Registering tables with AWS Glue Data Catalog is easy. You can use an AWS Glue crawler. It can infer schema from files in Amazon S3 and register a table in the Data Catalog. It works quite well, but Dream11 needed additional actions, such as automatically configuring Kafka Amazon S3 sink connectors etc. Therefore, they developed two Python based crawlers.

The first Python based crawler runs every 2 hours and looks up Kafka topics. If it finds a new topic, it configures a Kafka Amazon S3 connector sink to dump its data to Amazon S3 every 30 minutes in JSON Gzip format. It also registers a table with Glue Data Catalog so that users can query the JSON data directly, if needed. 

The second Python based crawler runs once a day and registers a corresponding table for each new table created that day to hold flattened data (Parquet, Snappy). It infers schemas and registers tables with the Data Catalog using its Table API. It adds customization needed by the Dream11 team to the metadata. It then creates Amazon EMR Presto ETL jobs to convert JSON, Gzip data to Parquet, Snappy, and registers them with Apache Airflow to run every 24 hours.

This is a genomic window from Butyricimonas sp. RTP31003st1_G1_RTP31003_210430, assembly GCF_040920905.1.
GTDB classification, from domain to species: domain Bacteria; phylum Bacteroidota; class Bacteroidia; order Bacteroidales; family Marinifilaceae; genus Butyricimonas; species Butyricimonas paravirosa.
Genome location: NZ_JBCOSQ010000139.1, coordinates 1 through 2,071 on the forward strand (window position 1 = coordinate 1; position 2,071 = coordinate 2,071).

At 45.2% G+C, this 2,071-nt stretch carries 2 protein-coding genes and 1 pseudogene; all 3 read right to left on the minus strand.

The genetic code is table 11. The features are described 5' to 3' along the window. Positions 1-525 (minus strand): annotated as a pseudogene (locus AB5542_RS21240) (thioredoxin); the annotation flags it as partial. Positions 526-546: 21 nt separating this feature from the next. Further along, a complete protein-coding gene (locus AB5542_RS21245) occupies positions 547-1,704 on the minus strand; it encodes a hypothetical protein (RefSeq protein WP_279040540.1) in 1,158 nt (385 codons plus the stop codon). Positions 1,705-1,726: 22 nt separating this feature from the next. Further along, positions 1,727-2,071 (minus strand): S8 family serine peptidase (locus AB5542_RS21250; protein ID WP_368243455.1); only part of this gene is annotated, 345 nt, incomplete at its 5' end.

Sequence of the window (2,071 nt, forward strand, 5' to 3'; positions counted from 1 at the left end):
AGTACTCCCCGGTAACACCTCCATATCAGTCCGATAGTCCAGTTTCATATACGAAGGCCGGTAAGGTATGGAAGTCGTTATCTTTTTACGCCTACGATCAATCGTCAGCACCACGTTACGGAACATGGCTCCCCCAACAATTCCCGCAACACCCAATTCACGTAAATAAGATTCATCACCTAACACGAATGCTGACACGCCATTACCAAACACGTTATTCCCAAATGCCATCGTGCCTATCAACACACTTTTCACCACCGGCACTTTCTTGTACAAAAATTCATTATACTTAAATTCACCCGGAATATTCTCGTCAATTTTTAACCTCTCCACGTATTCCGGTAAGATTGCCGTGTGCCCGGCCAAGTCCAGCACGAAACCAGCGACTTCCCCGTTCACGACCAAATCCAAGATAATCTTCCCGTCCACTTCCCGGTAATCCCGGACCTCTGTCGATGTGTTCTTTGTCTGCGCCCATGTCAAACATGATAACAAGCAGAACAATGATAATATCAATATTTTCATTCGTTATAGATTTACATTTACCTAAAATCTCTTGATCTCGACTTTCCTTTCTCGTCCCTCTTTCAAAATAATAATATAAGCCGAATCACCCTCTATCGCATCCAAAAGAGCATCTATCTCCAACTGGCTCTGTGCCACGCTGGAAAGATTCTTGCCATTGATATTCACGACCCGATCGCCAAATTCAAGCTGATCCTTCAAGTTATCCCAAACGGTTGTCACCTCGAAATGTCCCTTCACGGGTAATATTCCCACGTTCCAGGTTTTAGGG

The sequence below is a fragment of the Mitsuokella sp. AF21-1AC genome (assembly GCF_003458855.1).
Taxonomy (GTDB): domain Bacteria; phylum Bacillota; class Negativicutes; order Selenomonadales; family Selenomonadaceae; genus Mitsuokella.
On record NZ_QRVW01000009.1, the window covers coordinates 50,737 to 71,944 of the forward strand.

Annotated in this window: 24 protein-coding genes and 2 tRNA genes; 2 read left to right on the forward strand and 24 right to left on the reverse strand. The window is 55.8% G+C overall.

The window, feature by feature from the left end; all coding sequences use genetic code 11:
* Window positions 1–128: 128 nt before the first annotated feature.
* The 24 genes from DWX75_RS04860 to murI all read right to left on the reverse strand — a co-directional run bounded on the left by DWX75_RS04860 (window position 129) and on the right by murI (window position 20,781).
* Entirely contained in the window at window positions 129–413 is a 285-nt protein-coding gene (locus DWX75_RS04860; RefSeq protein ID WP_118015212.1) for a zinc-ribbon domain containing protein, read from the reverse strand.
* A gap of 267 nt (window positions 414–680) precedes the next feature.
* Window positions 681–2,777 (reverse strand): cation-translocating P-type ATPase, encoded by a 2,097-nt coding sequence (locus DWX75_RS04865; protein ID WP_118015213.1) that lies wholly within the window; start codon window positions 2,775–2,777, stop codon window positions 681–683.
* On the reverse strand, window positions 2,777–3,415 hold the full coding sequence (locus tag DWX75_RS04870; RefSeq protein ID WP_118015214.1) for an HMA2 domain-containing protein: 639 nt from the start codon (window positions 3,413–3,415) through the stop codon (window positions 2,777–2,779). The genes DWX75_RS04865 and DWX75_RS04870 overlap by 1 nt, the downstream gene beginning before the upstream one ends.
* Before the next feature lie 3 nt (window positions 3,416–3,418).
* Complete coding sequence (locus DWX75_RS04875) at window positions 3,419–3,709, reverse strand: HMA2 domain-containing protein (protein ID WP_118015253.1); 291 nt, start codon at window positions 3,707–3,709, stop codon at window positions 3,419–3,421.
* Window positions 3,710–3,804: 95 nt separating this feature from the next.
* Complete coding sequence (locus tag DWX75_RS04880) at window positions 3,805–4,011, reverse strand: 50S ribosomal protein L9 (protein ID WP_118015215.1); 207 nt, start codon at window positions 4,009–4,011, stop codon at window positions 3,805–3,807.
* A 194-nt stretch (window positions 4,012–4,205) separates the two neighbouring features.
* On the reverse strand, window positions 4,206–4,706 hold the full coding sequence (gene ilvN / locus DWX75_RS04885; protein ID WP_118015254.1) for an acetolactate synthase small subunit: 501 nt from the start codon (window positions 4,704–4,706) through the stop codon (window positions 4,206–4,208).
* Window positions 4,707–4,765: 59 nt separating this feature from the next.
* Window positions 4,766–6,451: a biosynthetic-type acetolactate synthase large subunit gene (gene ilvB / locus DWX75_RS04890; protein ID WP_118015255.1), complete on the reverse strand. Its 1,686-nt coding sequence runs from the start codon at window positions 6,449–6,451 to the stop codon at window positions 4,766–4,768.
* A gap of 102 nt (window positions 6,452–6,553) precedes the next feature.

ETL with Amazon EMR Presto

Dream11 has a multi node, long-running, multi-purpose EMR cluster. They decided to run scheduled ETL jobs on it for the Data Highway project.

ETL for an event table involves a simple SELECT FROM -> INSERT INTO command to convert JSON (Gzip) to Parquet (Snappy). Converted data takes up to 70% less space, results in 10 times improvement in Athena query performance. ETL happens once a day. Tables are partitioned by day.

Data received on Kafka_AllEvents_CommonAttributes topic is loaded to Redshift. ETL involves SELECT FROM -> INSERT INTO to convert JSON (Gzip) to CSV, followed by Amazon Redshift COPY.

Apache Airflow for schedule management

Apache Airflow is an open-source tool for authoring and orchestrating big data workflows. With Apache Airflow, data engineers define direct acyclic graphs (DAGs). DAGs describe how to run a workflow and are written in Python. Workflows are designed as a DAG that groups tasks that run independently. The DAG keeps track of the relationships and dependencies between tasks.

Dream11 uses Apache Airflow to schedule Python scripts and over few hundred ETL jobs on Amazon EMR Presto to convert JSON (Gzip) data for over few hundred events to Parquet (Snappy) format, and converts JSON data containing common attributes for all events to CSV before loading to Amazon Redshift. For more information, see Orchestrate big data workflows with Apache Airflow, Genie, and Amazon EMR: Part 1.

The following diagram shows the workflow to connect Apache Airflow to Amazon EMR.

The following diagram summarizes the overall design of the system for storage, cataloging, ETL, and scheduling.

The following diagram summarizes the overall design of the system for storage, cataloging, ETL, and scheduling. 

Real-time and near-real-time analytics